COMMON WORDS IN A DIVORCE

If you are getting divorced, here are some words that you should know. The following terms that are defined below:

Alimony , Annulment, Arrearages, Automatic Court Orders, Broken Down Irretrievably, Child Support, Complaint, Custody, Defendant, Dissolution, Docket Number, Filing, Financial Affidavit, Garnishment, Judgment File, Judgment, No Fault Divorce, Parties, Paternity, Pendente Lite, Plaintiff, Pro Se, Pro Se Divorce, Restraining Order, Return Date, Service, Visitation, Caseflow Coordinator, Court Clerk, Court Interpreter, Court Monitor, Family Relations Counselor, Judge, Law Librarian

Alimony : Alimony is money a court requires one spouse to pay the other spouse for support before and/or after the divorce is granted. If you do not ask for alimony at the final hearing, you can never get it in the future.

Annulment: An Annulment court order declaring that the marriage is invalid.

Arrearages: Arrearages are money for court ordered alimony and/or child support which is overdue and unpaid.

Automatic Court Orders: Automatic Court Orders are the Court orders that take effect when the divorce process begins.

Broken Down Irretrievably: Broken Down Irretievably is the most common reason for granting a divorce. It means there is no hope of the husband and wife reconciling.

Child Support : Child Support is money paid by a parent to help meet the financial needs of a child.

Complaint: A Complaint is the legal paper that starts your case and tells the court what you want.

Custody: Custody is a court order deciding where a child will live and how decisions about the child will be made. Parents may ask for any custody arrangement that they believe is in the best interest of their child.

Defendant: The Defendant is the person who is served with divorce papers.

Dissolution: Dissolution is the legal end of a marriage, also called a divorce.

Docket Number: The Docket Number is a unique number the court clerk assigns to a case. It must be used on all future papers filed in the court case.

Filing: Giving the court clerk your legal papers is called a filing.

Financial Affidavit: A financial affidavit is a sworn statement of income, expenses, property (called assets) and debts (called liabilities).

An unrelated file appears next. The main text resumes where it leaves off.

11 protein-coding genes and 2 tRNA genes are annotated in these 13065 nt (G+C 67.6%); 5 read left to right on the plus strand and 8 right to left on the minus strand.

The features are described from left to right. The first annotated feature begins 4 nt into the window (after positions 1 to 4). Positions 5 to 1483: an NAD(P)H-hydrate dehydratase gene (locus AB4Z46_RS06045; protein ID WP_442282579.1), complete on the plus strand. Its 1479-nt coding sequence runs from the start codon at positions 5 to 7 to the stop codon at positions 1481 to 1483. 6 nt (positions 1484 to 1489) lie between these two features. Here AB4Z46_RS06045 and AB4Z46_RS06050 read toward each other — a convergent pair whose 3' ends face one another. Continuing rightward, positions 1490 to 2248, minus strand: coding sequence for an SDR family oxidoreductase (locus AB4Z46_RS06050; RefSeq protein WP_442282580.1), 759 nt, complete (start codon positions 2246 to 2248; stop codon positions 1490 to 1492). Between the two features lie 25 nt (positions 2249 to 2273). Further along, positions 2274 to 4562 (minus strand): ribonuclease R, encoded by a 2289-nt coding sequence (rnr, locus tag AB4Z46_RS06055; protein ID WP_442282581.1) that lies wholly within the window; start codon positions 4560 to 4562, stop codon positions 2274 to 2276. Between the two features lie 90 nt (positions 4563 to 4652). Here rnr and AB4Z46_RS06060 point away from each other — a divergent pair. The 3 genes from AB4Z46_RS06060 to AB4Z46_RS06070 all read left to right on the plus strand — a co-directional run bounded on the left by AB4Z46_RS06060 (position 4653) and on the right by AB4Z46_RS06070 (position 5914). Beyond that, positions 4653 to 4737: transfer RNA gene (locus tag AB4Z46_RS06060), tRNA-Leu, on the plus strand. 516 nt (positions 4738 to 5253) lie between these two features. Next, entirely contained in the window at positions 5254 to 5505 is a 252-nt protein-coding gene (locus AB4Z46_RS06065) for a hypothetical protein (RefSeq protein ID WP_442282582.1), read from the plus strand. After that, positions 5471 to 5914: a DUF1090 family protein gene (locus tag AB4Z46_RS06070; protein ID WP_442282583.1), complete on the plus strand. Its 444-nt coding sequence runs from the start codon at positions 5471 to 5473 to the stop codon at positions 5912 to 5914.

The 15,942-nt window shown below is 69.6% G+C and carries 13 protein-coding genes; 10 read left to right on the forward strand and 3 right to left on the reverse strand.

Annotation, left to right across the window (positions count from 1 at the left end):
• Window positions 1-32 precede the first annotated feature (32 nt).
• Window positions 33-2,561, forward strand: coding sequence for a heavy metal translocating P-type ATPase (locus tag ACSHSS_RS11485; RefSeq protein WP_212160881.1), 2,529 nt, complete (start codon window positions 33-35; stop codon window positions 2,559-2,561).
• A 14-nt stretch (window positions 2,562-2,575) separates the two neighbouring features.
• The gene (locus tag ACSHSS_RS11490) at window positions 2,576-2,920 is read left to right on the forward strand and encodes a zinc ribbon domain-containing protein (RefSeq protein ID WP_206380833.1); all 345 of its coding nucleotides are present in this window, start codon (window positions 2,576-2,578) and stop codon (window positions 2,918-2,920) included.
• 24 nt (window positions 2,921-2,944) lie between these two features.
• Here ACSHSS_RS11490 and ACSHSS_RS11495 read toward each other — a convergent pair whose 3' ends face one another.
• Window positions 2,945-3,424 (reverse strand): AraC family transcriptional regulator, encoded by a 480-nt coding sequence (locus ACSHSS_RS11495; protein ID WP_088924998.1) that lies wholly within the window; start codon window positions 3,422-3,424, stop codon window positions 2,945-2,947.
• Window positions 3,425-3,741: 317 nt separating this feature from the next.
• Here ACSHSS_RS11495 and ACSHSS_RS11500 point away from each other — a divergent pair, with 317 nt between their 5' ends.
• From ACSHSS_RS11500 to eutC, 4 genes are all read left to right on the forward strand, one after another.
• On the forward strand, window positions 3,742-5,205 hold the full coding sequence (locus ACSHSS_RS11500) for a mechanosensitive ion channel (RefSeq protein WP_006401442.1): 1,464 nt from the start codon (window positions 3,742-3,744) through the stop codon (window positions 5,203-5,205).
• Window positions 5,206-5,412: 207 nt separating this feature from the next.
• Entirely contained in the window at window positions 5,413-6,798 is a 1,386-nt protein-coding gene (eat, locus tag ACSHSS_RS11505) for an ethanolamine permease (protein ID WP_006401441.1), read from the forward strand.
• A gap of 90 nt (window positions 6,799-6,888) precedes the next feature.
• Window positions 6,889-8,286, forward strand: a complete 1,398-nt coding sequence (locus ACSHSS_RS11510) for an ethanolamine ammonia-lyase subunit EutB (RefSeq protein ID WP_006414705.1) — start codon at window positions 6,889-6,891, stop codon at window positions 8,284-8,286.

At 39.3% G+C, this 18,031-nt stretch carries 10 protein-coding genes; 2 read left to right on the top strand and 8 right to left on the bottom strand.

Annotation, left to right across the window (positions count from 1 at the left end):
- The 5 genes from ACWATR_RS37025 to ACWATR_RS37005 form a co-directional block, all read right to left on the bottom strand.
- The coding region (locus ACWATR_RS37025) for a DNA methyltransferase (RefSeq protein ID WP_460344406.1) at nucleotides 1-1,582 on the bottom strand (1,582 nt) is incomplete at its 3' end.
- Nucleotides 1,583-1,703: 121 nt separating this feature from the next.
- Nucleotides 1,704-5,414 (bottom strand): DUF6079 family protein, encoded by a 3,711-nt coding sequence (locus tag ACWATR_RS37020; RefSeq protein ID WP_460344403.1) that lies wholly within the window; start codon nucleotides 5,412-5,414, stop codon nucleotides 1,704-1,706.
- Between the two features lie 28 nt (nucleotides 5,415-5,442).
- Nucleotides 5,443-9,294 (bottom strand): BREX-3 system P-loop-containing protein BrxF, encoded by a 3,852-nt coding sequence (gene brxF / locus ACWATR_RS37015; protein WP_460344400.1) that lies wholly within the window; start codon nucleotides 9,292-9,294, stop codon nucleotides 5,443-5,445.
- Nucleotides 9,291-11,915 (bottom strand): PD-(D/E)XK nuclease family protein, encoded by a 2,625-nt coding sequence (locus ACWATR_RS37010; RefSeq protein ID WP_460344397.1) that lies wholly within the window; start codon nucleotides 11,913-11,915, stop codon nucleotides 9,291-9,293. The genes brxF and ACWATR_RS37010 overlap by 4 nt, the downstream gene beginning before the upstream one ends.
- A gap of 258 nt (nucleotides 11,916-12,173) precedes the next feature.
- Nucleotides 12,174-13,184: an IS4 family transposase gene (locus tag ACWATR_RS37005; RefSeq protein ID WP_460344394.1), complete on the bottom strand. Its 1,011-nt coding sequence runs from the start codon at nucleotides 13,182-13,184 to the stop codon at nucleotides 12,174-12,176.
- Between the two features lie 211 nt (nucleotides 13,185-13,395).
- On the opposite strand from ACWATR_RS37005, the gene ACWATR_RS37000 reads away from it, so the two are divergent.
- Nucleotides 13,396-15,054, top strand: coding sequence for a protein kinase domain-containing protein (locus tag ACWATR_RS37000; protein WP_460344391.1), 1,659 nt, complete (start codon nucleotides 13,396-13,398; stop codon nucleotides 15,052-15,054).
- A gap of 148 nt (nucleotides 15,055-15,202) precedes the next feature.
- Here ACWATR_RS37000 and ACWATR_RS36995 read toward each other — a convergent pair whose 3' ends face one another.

Garnishment: A Garnishment is a court order to deduct child support or alimony payments from someone’s income.

Judgment File: A judgment file is a permanent court record of the court’s final decision.

Judgment: A judgment is a court order describing the conditions under which two married people will live separately.

No Fault Divorce: The most common kind of divorce, where no one needs to prove that the husband or wife caused the marriage to end is called a no fault divorce.

Parties: The people who are named as plaintiff and defendant on legal papers are the parties.

Paternity: Paternity is legal fatherhood.

Pendente Lite: Pendente Lite is a court order made before a divorce is granted.

Plaintiff : The person who starts the divorce is the Plaintiff.

Pro Se: Pro Se means for yourself.

Pro Se Divorce: A do it yourself divorce is a pro se divorce.

Restraining Order: A restraining order is a court order to protect someone from physical abuse or the threat of physical abuse.

Return Date: The return date is when the divorce action starts in court and when the 90 day waiting period for a divorce begins. Also, the defendant should file an appearance on or before the second day after the Return Date. Nothing happens in court on the Return Date and no one needs to go to court on the Return Date. The Return Date is always a Tuesday.

Service: The legal method for giving your spouse a copy of the court papers being filed, or notice that court action is being taken or has been taken is called service.

Visitation: Visitation is a court order deciding the amount of time a noncustodial parent may spend with his or her child; also called parenting time, or access.